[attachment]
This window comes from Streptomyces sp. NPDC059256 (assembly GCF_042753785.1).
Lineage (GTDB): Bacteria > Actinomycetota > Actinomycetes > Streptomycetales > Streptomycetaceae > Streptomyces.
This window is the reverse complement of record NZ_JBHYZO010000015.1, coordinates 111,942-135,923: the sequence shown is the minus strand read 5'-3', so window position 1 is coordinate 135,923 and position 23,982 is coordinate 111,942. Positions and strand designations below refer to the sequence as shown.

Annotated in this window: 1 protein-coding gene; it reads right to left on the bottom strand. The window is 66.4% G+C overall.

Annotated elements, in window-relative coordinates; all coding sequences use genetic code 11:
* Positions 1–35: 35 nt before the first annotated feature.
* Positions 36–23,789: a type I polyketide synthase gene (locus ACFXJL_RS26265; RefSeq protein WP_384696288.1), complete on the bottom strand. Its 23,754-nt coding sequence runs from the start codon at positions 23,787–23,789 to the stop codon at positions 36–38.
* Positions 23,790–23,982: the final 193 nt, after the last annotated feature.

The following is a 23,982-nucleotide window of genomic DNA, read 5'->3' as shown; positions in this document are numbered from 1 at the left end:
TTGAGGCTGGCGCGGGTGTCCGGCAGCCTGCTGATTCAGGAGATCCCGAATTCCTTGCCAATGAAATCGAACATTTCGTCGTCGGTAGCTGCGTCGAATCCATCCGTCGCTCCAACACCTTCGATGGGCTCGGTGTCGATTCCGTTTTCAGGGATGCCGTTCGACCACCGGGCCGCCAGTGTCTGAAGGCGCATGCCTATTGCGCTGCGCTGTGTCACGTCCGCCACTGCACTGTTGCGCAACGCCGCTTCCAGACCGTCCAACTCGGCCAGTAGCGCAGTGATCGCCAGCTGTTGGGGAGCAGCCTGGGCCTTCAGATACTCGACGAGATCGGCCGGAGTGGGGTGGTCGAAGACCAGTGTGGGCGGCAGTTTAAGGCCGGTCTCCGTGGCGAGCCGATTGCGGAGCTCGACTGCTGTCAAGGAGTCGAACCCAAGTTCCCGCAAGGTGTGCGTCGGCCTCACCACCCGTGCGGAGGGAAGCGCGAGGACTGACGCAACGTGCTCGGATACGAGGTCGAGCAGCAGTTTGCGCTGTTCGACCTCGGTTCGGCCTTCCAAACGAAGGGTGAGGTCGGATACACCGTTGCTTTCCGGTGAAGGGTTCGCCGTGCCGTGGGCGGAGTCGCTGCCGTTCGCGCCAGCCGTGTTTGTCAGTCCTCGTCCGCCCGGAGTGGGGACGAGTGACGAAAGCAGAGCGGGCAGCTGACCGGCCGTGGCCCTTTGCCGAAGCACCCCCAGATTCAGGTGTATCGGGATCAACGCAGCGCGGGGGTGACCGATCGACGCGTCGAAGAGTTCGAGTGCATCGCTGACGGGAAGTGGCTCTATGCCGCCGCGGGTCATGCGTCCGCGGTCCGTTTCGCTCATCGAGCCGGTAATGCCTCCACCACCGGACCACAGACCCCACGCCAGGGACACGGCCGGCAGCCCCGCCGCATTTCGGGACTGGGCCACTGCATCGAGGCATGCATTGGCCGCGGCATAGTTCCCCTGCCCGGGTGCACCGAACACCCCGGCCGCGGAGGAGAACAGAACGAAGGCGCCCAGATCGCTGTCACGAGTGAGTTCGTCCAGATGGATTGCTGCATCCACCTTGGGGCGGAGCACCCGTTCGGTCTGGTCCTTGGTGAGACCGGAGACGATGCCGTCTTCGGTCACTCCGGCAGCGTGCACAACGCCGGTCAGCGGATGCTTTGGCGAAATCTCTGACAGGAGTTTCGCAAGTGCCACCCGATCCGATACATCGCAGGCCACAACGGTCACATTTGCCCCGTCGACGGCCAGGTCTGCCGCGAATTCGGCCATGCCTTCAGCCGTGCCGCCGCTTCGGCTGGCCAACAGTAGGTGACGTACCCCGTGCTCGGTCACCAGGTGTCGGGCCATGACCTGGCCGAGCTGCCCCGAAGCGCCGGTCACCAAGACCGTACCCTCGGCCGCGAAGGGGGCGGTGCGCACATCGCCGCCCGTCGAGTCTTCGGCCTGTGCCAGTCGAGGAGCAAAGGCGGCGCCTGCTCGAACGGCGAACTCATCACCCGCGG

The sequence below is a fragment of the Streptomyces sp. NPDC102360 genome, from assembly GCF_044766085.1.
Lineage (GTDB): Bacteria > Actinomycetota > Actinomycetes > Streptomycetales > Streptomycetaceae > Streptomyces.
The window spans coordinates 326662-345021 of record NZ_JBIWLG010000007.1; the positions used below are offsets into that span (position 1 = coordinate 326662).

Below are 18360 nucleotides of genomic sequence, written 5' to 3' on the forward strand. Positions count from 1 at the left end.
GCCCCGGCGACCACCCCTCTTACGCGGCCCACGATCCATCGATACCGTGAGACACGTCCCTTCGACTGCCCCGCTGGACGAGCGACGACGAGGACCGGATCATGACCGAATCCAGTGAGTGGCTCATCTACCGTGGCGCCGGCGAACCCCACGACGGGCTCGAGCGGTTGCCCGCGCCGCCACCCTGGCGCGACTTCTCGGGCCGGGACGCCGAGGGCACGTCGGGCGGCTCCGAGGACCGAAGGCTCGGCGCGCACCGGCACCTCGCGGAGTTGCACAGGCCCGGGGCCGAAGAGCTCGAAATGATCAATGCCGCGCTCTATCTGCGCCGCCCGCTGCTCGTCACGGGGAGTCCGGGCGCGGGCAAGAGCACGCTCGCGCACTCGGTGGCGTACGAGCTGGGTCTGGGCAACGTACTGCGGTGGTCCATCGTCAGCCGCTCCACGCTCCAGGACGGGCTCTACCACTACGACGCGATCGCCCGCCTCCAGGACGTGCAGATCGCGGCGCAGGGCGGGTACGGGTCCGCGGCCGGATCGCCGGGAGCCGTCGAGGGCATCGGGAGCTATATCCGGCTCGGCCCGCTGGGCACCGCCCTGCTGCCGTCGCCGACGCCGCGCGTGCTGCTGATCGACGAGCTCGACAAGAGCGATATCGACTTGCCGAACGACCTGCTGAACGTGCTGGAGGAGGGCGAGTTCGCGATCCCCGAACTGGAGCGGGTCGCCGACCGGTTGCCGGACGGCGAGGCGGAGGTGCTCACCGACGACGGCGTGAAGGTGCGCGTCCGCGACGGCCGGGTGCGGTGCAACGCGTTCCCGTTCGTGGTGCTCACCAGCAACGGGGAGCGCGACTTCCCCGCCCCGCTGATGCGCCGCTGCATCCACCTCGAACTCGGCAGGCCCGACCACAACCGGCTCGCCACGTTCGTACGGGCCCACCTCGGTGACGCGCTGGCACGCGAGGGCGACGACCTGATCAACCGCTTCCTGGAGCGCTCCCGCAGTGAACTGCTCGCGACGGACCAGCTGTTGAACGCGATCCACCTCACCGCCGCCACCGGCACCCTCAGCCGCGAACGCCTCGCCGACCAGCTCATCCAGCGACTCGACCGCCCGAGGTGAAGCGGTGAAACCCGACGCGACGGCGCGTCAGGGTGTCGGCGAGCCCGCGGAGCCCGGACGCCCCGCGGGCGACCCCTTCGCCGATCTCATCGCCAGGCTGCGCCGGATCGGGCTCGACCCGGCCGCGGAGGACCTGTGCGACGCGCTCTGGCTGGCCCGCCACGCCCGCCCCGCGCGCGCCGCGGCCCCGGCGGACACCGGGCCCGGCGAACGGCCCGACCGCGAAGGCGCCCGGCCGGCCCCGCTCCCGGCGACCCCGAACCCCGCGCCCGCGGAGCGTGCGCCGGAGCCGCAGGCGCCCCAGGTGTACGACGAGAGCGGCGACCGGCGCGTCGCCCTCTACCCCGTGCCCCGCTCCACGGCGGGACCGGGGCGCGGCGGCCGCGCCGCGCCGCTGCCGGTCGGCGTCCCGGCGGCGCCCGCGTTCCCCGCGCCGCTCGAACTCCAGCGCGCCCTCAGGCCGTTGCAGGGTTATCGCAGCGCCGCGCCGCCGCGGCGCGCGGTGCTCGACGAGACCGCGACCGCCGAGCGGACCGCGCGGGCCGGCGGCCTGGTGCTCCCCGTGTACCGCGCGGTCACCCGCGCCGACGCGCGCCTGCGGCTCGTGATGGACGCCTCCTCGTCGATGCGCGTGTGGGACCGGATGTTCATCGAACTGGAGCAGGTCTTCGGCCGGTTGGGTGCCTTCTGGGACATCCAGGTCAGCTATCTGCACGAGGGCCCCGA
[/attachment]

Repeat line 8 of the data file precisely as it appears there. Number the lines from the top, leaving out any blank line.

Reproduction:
* Positions 23,790–23,982: the final 193 nt, after the last annotated feature.